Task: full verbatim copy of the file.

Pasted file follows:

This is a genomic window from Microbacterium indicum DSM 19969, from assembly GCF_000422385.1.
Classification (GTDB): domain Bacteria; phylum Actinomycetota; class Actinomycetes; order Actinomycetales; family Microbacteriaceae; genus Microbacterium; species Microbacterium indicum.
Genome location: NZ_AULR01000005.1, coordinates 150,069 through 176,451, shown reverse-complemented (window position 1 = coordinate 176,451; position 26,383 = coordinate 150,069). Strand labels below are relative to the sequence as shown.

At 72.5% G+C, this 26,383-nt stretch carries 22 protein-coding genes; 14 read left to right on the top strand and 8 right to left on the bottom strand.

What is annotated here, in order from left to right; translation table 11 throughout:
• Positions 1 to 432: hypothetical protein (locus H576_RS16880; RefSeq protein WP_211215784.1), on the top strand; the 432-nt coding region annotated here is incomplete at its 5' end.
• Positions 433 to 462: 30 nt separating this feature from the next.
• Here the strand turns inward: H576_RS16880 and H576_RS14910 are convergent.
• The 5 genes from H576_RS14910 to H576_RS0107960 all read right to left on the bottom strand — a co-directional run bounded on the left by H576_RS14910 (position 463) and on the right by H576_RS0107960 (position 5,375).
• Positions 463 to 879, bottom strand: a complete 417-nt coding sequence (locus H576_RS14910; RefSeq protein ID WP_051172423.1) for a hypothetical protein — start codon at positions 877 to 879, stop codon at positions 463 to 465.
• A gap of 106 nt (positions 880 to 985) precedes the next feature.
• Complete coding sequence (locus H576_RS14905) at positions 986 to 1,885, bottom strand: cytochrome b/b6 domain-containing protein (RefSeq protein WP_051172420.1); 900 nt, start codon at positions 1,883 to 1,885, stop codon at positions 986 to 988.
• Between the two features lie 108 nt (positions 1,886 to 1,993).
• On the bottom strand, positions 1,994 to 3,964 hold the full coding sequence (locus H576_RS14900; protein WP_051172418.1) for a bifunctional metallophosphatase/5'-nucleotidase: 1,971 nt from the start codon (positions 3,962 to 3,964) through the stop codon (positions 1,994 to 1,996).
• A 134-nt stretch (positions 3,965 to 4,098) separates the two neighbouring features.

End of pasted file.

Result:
This is a genomic window from Microbacterium indicum DSM 19969, from assembly GCF_000422385.1.
Classification (GTDB): domain Bacteria; phylum Actinomycetota; class Actinomycetes; order Actinomycetales; family Microbacteriaceae; genus Microbacterium; species Microbacterium indicum.
Genome location: NZ_AULR01000005.1, coordinates 150,069 through 176,451, shown reverse-complemented (window position 1 = coordinate 176,451; position 26,383 = coordinate 150,069). Strand labels below are relative to the sequence as shown.

At 72.5% G+C, this 26,383-nt stretch carries 22 protein-coding genes; 14 read left to right on the top strand and 8 right to left on the bottom strand.

What is annotated here, in order from left to right; translation table 11 throughout:
• Positions 1 to 432: hypothetical protein (locus H576_RS16880; RefSeq protein WP_211215784.1), on the top strand; the 432-nt coding region annotated here is incomplete at its 5' end.
• Positions 433 to 462: 30 nt separating this feature from the next.
• Here the strand turns inward: H576_RS16880 and H576_RS14910 are convergent.
• The 5 genes from H576_RS14910 to H576_RS0107960 all read right to left on the bottom strand — a co-directional run bounded on the left by H576_RS14910 (position 463) and on the right by H576_RS0107960 (position 5,375).
• Positions 463 to 879, bottom strand: a complete 417-nt coding sequence (locus H576_RS14910; RefSeq protein ID WP_051172423.1) for a hypothetical protein — start codon at positions 877 to 879, stop codon at positions 463 to 465.
• A gap of 106 nt (positions 880 to 985) precedes the next feature.
• Complete coding sequence (locus H576_RS14905) at positions 986 to 1,885, bottom strand: cytochrome b/b6 domain-containing protein (RefSeq protein WP_051172420.1); 900 nt, start codon at positions 1,883 to 1,885, stop codon at positions 986 to 988.
• Between the two features lie 108 nt (positions 1,886 to 1,993).
• On the bottom strand, positions 1,994 to 3,964 hold the full coding sequence (locus H576_RS14900; protein WP_051172418.1) for a bifunctional metallophosphatase/5'-nucleotidase: 1,971 nt from the start codon (positions 3,962 to 3,964) through the stop codon (positions 1,994 to 1,996).
• A 134-nt stretch (positions 3,965 to 4,098) separates the two neighbouring features.